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Prof. Kathy Yelick Named New Director for DOE’s National Energy Research Scientific Computing Center

October 29, 2007

Media contact: Jon Bashor, jbashor@lbl.gov, 510-486-5849


Kathy Yelick

BERKELEY, Calif.—Kathy Yelick, a professor of computer science at the University of California at Berkeley and an internationally recognized expert in developing methods to advance the use of supercomputers, has been named director of the Department of Energy’s National Energy Research Scientific Computing Center (NERSC).

NERSC is DOE’s flagship computing center for unclassified research and is managed by Lawrence Berkeley National Laboratory. The center provides state-of-the-art supercomputing and data storage resources to more than 2,600 researchers at universities and research institutions around the world.

Yelick has received a number of research and teaching awards and is the author or co-author of two books and more than 75 refereed technical papers. She earned her Ph.D. in computer science from MIT and has been a professor at UC Berkeley since 1991 with a joint research appointment at Berkeley Lab since 1996.

“We are truly delighted to have Kathy serve as the next director of NERSC, and only the fifth director since the center was established in 1974,” said Berkeley Lab Director Steven Chu. “Her experience and expertise in advancing the state of high performance computing make her the perfect choice to maintain NERSC’s leadership position among the world’s supercomputing centers.”

Yelick will officially assume her new job in January 2008. Yelick, who has been head of the Future Technologies Group at Berkeley Lab since 2005, succeeds Horst Simon as head of NERSC. Simon, who has led NERSC since 1996, will continue to serve as Berkeley Lab’s Associate Director for Computing Sciences and Director of the Computational Research Division.

“When Horst Simon announced that he wanted to relinquish the leadership of NERSC, we knew he would be a tough act to follow,” said Michael Strayer, head of DOE’s Office of Advanced Scientific Computing Research, which funds NERSC. “But with the selection of Kathy Yelick as the next director, I believe that NERSC will continue to build upon its success in advancing scientific discovery through computation. We are extremely happy to have her take on this role.”

In 2006, Yelick was named one of 16 “People to Watch in 2006” by the newsletter HPCwire. The editors noted that “Her multi-faceted research goal is to develop techniques for obtaining high performance on a wide range of computational platforms, all while easing the programming effort required to achieve high performance. Her current work has shown that global address space languages like UPC and Titanium offer serious opportunities in both productivity and performance, and that these languages can be ubiquitous on parallel machines without excessive investments in compiler technology.”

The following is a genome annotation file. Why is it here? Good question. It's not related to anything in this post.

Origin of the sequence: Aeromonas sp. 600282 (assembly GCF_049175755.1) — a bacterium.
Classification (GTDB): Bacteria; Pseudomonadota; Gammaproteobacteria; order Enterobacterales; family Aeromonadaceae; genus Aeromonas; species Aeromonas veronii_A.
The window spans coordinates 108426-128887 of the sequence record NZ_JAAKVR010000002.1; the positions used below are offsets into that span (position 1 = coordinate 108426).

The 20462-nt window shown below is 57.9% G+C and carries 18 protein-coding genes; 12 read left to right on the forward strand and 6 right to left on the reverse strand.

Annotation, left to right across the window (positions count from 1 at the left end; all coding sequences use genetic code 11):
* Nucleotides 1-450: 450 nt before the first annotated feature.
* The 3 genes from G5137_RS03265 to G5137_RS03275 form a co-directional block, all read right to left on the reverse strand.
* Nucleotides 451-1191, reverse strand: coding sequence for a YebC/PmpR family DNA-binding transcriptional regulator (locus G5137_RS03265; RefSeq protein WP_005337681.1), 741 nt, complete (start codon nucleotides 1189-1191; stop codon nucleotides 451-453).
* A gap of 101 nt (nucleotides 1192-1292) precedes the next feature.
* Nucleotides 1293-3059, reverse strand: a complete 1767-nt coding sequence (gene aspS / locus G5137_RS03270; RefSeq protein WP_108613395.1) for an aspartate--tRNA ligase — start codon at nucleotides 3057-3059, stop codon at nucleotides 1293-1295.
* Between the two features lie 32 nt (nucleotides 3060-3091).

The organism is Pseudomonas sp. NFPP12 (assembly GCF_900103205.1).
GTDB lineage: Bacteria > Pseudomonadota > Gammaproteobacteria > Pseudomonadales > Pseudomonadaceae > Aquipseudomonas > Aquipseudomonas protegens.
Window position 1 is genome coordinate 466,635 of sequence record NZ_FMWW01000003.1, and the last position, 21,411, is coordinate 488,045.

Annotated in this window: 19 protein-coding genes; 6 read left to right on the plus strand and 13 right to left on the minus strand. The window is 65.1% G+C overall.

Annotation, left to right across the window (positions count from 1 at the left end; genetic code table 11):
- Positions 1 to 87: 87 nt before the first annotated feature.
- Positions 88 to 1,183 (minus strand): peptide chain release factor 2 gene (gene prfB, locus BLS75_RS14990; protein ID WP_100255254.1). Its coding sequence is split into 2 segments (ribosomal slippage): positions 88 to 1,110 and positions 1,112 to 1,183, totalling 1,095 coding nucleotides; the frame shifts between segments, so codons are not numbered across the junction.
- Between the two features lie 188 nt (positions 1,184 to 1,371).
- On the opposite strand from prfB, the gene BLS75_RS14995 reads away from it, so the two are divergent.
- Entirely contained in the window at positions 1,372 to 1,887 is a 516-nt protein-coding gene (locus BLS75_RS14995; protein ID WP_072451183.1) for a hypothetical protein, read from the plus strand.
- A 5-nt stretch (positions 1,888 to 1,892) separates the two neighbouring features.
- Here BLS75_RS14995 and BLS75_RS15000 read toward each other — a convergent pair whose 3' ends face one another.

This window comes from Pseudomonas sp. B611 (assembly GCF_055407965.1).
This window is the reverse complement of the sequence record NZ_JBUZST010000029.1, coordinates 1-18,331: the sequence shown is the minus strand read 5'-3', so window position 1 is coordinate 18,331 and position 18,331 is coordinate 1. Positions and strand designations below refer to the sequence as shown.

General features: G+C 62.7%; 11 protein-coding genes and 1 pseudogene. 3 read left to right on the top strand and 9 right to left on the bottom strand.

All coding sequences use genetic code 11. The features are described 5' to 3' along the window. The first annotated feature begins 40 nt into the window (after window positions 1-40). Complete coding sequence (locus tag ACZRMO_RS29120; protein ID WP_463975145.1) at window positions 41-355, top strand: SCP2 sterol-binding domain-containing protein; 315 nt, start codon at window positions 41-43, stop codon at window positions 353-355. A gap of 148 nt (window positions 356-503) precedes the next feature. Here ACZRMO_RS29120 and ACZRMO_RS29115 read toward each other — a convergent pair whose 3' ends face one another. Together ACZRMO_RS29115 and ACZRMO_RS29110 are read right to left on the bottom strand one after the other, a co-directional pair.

In addition to high performance languages, Yelick has worked on parallel algorithms, numerical libraries, computer architecture, communication libraries, and I/O systems. Her work on numerical libraries includes self-tuning libraries which automatically adapt the code to machine properties. She is also a consumer of parallel systems, having worked directly with interdisciplinary teams on application scaling, and her own applications work includes parallelization of a CFD model for blood flow in the heart. She is involved in a National Research Council study investigating the impact of the multicore revolution across computing domains, and was a co-author of a Berkeley study on this subject known as the “Berkeley View.” Yelick speaks extensively on her research, with over 15 invited talks and keynote speeches over the past three years.

“After working on projects aimed at making HPC systems easier to use, I’m looking forward to helping NERSC’s scientific users make the most effective use of our resources,” Yelick said. “NERSC has a strong track record in providing critical computing support for a number of scientific breakthroughs and building on those successes makes this an exciting opportunity.”

Click here for an overview of Yelick's research, or see her UC Berkeley home page.

About Computing Sciences at Berkeley Lab

The Computing Sciences Area at Lawrence Berkeley National Laboratory provides the computing and networking resources and expertise critical to advancing Department of Energy Office of Science research missions: developing new energy sources, improving energy efficiency, developing new materials, and increasing our understanding of ourselves, our world, and our universe.

Founded in 1931 on the belief that the biggest scientific challenges are best addressed by teams, Lawrence Berkeley National Laboratory and its scientists have been recognized with 13 Nobel Prizes. Today, Berkeley Lab researchers develop sustainable energy and environmental solutions, create useful new materials, advance the frontiers of computing, and probe the mysteries of life, matter, and the universe. Scientists from around the world rely on the Lab’s facilities for their own discovery science. Berkeley Lab is a multiprogram national laboratory, managed by the University of California for the U.S. Department of Energy’s Office of Science.

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